Simple Kitchari (mung beans and rice)

I have recently become fascinated with some of the ideas upon which Ayurvedic cooking is based.  For those who are not familiar, Ayurveda (Sanskrit for The Science of Life) is a traditional form of medicine that evolved in India.  It’s practiced in many other parts of the world as well, including in the US, where it’s considered alternative medicine. 

I am not even close to being qualified to delve into the complexities of Ayurveda, but one of the ideas that I think is incredibly valuable and accessible to everyone is that of the six tastes. These are sweet, sour, salty, bitter, pungent, and astringent.  I don’t think there are many who would argue against the notion that the way we eat in our country has become imbalanced.  Thinking of the six tastes while preparing our food is a wonderful way to begin to bring balance, as well as great taste, to our tables. 

A good Ayurvedic cookbook or a browse online can provide much more detailed information, including the benefits of each of the six tastes and their effects on the three doshas.  As a very basic primer, I’ll give some examples of each of the 6 tastes that might help you bring balance to your meal.  It might be helpful to give a little extra attention to bitter, pungent, and astringent tastes, as sweet, salty, and sour tastes are quite dominant in the American diet.  Of course, the correct proportions of the six tastes depend on the individual at a given point and time, but including all of the six tastes is a great start for most of us.  

  • Sweet –  fruits, sweeteners, and milk
  • Sour – fermented foods (pickles, saurkraut, etc), yogurt, sour fruits like lemon
  • Salty – salt:) and sea veggies
  • Bitter – dark leafy greens, turmeric (astringent too), fenugreek, basil and other spices, jicama
  • Astringent – legumes, quinoa, pears, apples, pomengranate (both bitter and astringent), broccoli, cabbage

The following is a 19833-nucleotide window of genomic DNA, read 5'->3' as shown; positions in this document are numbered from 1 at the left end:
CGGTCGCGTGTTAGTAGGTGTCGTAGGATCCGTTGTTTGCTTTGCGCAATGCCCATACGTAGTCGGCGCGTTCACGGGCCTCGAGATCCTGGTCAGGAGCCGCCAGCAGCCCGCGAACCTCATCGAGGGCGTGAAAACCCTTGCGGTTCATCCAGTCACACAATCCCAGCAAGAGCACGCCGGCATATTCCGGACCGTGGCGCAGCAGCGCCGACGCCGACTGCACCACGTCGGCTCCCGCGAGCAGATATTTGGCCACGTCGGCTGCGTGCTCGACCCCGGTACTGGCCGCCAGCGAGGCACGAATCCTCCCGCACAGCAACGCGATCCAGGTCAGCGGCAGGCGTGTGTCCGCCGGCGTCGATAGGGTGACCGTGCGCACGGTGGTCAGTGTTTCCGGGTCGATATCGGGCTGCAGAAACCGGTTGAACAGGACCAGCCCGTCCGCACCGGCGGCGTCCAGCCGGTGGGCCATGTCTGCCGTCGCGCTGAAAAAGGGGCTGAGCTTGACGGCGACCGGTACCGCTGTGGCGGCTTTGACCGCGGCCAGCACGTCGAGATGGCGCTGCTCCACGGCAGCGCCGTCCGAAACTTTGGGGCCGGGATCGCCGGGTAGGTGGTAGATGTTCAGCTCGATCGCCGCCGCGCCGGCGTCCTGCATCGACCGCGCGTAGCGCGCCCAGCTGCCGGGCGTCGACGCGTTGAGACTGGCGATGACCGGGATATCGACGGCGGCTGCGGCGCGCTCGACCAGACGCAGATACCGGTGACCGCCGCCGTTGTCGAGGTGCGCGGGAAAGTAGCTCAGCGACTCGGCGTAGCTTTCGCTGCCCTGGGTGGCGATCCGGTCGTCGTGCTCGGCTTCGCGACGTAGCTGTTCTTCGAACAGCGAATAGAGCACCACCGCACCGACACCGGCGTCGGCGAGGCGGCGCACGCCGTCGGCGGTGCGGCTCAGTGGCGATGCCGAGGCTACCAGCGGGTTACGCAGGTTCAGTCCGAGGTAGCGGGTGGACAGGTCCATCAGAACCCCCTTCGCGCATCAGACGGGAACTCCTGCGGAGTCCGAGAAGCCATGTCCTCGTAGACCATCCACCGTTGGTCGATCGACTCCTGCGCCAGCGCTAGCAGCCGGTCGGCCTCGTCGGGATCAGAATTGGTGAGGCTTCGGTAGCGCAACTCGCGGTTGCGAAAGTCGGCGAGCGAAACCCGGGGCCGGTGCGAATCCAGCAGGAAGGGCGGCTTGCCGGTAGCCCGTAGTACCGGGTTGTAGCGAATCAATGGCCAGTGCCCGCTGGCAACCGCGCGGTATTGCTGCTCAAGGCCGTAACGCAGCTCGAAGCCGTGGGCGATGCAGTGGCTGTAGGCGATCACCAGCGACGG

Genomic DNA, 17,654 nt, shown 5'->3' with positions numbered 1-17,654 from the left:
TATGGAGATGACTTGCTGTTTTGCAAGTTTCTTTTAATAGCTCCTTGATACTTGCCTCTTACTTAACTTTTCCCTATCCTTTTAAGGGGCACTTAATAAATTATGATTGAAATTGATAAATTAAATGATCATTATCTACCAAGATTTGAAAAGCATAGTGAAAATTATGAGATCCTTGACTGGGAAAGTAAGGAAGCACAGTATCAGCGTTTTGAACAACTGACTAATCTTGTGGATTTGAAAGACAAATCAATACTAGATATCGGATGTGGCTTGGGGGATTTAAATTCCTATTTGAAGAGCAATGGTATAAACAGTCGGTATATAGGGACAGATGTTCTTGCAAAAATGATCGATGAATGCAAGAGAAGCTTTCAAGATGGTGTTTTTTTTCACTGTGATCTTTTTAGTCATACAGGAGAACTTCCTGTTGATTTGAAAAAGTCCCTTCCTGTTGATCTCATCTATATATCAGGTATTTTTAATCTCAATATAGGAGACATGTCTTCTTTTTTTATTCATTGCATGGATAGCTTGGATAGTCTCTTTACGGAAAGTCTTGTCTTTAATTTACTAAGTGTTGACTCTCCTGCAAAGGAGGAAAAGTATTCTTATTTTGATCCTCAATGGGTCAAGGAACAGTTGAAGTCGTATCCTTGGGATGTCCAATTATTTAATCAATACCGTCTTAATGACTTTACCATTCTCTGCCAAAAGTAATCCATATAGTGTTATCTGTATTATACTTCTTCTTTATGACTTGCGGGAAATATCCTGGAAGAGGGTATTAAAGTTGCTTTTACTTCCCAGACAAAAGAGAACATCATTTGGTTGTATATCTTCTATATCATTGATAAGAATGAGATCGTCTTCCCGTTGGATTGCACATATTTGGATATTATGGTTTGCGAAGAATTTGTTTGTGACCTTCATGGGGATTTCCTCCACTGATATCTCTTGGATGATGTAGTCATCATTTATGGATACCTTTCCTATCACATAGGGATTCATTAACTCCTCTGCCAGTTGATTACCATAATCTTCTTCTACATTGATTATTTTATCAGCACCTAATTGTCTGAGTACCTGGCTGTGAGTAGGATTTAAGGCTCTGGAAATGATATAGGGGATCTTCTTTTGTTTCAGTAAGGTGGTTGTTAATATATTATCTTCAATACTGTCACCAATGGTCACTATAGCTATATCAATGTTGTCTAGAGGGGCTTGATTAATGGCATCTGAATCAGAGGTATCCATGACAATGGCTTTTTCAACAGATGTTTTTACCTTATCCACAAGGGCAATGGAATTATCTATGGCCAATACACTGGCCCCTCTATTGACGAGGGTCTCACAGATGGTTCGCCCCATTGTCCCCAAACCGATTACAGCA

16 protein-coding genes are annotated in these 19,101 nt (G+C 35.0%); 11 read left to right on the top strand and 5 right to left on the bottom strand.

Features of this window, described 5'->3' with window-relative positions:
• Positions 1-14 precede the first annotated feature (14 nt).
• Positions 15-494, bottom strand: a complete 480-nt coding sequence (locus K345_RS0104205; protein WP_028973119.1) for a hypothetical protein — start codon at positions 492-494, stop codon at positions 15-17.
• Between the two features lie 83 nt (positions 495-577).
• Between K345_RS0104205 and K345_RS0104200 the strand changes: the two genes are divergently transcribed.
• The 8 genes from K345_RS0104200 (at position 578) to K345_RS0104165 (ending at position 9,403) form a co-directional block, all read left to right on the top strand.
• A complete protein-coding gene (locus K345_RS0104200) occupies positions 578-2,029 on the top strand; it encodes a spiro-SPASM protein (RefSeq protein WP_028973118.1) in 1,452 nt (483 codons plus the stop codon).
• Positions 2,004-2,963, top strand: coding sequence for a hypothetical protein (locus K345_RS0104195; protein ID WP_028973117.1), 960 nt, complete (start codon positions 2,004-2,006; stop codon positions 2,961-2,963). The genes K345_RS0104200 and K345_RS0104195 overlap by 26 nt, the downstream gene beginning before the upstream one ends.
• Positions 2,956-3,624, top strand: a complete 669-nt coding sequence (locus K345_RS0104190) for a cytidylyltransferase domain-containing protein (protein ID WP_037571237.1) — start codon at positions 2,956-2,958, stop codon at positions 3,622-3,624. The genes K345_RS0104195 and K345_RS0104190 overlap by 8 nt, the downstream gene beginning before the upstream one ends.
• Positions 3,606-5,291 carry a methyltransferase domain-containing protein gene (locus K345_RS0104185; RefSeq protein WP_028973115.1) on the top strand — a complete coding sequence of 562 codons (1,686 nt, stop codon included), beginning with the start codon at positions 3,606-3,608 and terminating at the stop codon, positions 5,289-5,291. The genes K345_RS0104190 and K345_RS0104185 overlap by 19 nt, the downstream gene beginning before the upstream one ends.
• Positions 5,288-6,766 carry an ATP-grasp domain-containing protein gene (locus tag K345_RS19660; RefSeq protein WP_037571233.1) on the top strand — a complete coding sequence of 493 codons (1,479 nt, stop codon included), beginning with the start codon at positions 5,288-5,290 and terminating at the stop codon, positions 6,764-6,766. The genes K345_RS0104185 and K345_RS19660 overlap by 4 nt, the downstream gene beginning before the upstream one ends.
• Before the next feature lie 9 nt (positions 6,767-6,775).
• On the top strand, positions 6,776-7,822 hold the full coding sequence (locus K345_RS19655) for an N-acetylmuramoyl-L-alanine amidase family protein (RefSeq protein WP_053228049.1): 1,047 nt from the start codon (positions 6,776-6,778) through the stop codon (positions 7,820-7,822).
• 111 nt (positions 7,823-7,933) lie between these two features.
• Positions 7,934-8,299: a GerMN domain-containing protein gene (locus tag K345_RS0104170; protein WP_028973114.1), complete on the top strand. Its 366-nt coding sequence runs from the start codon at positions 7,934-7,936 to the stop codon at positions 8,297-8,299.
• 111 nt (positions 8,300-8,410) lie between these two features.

• Pungent – onions, garlic, chili peppers

The natural inclination is to associate the six tastes with Indian cooking, because they are so closely interrelated, but I promise you that any meal or cooking style can benefit from being mindful of including each of these six tastes. 

The following recipe clearly has roots in the cuisine of South Asia, but it is very simple and mild and might be a great balancing dish for even the most American palate.  I grew up in the Midwest and ate plenty of casseroles, so I should know…It’s great for any meal and is often used as a fasting food that nourishes the body completely, while giving the digestive system a rest from processing the usual variety of foods. 

One more thing on the ingredients..according to Ayurvedic thought, ghee is a balancing food with many health benefits, but if you would prefer to use olive oil, you certainly can.  In addition, Ayurveda embraces white basmati rice, because it’s lighter than brown rice and more easily assimilated by the body.  If you prefer to use brown rice instead, please do.  Personally, though I am an olive oil and brown rice kind of girl, I prefer to go the more traditional route with this dish…I am giving you the most simple version, but you can certainly add more vegetables (I generally stir in chopped greens toward the end of the cooking process).  You can also add more spices, either along with the cumin, or sauteed in ghee and added to the kitchari.   

  • 1 cup white basmati rice, cooked* (sweet)
  • 2 Tablespoons ghee
  • 1 small to medium onion, chopped (pungent)
  • 2-3 stalks celery, chopped (bitter)
  • 1 1/2 teaspoons cumin
  • 1/2 teaspoon coriander, optional
  • 2-3 teaspoons chopped or grated ginger, or to taste (pungent)
  • 1 cup split mung beans (astringent)
  • 4 cups water, or more to taste
  • 1 strip kombu, optional (salty)
  • fresh lemon juice, to serve (sour)
  • Trocamare or sea salt and pepper, to taste

*You can also just add the uncooked rice and 2-3 cups water along with the mung beans.  I like to soak it for 30 minutes, then drain, rinse, and cook the soaked rice with 1/4 teaspoon salt and a bit of ghee. 

Heat a large pot to medium heat and add the ghee and onions.  When the onions have begun to brown, add the celery, cumin, coriander, and ginger and cook for a few more minutes.  While the veggies are cooking, put the mung beans in a colander and rinse well.  Add rinsed mung beans and water to the pot.  If you have kombu, add a strip for increased nutrition and digestibility.  Bring to a boil and continue to cook on the stove or transfer to a crockpot and cook until beans are very soft.  This will take 15 minutes in the pressure cooker or 45 minutes to an hour on the stove.  If using a crockpot, you could cook overnight or all day.  If cooking on the stove, stir regularly and add water as necessary to keep it from burning to the bottom.  When it’s done, it will be very soft and porridge-like.  Combine with cooked rice and add a squeeze of lemon juice, season to taste, and enjoy!


  1. Tracy Heiman said

    Sounds delicious! We will try it!

  2. Kris Miller said

    How does this compare to the mung bean dahl recipe below? Thanks, Kris

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